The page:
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Unary Operator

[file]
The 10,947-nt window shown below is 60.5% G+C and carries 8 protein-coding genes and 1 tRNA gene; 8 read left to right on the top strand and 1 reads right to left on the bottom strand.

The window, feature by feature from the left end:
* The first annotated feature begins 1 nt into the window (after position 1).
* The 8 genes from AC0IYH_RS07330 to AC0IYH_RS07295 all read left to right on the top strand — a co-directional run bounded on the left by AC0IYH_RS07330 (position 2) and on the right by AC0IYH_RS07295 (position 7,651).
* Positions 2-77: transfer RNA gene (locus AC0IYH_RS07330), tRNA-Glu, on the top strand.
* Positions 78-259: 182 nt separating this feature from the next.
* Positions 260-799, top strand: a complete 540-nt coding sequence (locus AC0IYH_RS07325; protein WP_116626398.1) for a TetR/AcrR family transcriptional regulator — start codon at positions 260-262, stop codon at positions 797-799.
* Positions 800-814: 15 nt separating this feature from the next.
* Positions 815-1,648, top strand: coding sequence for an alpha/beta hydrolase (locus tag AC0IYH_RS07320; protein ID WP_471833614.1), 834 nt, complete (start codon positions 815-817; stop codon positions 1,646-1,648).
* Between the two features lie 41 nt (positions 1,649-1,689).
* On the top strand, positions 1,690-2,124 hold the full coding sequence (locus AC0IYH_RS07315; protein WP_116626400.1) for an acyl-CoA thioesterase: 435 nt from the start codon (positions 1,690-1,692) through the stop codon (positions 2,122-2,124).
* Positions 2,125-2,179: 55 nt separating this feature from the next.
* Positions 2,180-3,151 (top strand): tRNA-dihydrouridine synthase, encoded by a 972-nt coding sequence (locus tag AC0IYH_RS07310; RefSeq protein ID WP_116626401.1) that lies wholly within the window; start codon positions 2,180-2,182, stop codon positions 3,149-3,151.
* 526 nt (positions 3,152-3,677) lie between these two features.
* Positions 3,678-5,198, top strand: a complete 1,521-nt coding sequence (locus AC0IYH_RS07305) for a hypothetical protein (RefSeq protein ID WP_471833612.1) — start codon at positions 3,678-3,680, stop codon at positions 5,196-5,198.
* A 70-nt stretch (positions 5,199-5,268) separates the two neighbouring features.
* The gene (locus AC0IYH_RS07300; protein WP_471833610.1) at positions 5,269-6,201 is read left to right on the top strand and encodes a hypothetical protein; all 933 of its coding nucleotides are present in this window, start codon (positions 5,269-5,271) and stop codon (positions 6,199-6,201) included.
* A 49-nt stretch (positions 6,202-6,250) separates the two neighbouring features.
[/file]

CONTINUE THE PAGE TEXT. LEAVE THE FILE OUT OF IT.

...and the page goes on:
In mathematics, an unary operation is an operation with only one operand, i.e. a single input. This is in contrast to binary operations, which use two operands. An example is any function , where is a set. The function is a unary operation on . Common notations are prefix notation (e.g. ¬, −), postfix notation (e.g. factorial ), functional notation (e.g. or ), and superscripts (e.g. transpose ). Other notations exist as well, for example, in the case of the square root, a horizontal bar extending the square root sign over the argument can indicate the extent of the argument. Examples Unary negative and positive As unary operations have only one operand they are evaluated before other operations containing them. Here is an example using negation: :3 − −2 Here, the first '−' represents the binary subtraction operation, while the second '−' represents the unary negation of the 2 (or '−2' could be taken to mean the integer −2). Therefore, the expressi ...